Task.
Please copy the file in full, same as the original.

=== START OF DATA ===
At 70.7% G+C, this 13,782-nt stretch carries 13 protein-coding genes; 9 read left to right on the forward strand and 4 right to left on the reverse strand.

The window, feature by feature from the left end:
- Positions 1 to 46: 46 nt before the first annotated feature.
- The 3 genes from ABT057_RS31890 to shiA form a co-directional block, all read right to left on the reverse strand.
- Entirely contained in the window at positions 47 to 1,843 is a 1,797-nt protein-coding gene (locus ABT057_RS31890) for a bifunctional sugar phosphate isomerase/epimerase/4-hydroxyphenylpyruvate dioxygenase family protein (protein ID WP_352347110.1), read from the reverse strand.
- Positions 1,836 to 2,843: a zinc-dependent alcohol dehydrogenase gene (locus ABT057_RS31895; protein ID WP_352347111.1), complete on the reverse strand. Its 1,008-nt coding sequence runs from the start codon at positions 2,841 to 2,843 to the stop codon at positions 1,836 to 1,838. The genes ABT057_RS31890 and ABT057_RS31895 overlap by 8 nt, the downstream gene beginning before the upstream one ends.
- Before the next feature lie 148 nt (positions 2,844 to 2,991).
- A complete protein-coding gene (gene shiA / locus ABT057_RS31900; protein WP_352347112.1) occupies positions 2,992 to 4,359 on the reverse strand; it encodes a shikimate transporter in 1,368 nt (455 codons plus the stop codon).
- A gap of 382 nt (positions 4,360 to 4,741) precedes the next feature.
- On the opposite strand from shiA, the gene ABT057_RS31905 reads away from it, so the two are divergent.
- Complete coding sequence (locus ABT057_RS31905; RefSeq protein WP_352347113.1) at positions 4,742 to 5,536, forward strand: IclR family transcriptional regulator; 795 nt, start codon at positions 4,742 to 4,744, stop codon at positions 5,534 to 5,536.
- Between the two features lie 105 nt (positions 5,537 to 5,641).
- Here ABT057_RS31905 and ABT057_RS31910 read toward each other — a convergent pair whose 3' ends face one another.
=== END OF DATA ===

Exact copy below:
At 70.7% G+C, this 13,782-nt stretch carries 13 protein-coding genes; 9 read left to right on the forward strand and 4 right to left on the reverse strand.

The window, feature by feature from the left end:
- Positions 1 to 46: 46 nt before the first annotated feature.
- The 3 genes from ABT057_RS31890 to shiA form a co-directional block, all read right to left on the reverse strand.
- Entirely contained in the window at positions 47 to 1,843 is a 1,797-nt protein-coding gene (locus ABT057_RS31890) for a bifunctional sugar phosphate isomerase/epimerase/4-hydroxyphenylpyruvate dioxygenase family protein (protein ID WP_352347110.1), read from the reverse strand.
- Positions 1,836 to 2,843: a zinc-dependent alcohol dehydrogenase gene (locus ABT057_RS31895; protein ID WP_352347111.1), complete on the reverse strand. Its 1,008-nt coding sequence runs from the start codon at positions 2,841 to 2,843 to the stop codon at positions 1,836 to 1,838. The genes ABT057_RS31890 and ABT057_RS31895 overlap by 8 nt, the downstream gene beginning before the upstream one ends.
- Before the next feature lie 148 nt (positions 2,844 to 2,991).
- A complete protein-coding gene (gene shiA / locus ABT057_RS31900; protein WP_352347112.1) occupies positions 2,992 to 4,359 on the reverse strand; it encodes a shikimate transporter in 1,368 nt (455 codons plus the stop codon).
- A gap of 382 nt (positions 4,360 to 4,741) precedes the next feature.
- On the opposite strand from shiA, the gene ABT057_RS31905 reads away from it, so the two are divergent.
- Complete coding sequence (locus ABT057_RS31905; RefSeq protein WP_352347113.1) at positions 4,742 to 5,536, forward strand: IclR family transcriptional regulator; 795 nt, start codon at positions 4,742 to 4,744, stop codon at positions 5,534 to 5,536.
- Between the two features lie 105 nt (positions 5,537 to 5,641).
- Here ABT057_RS31905 and ABT057_RS31910 read toward each other — a convergent pair whose 3' ends face one another.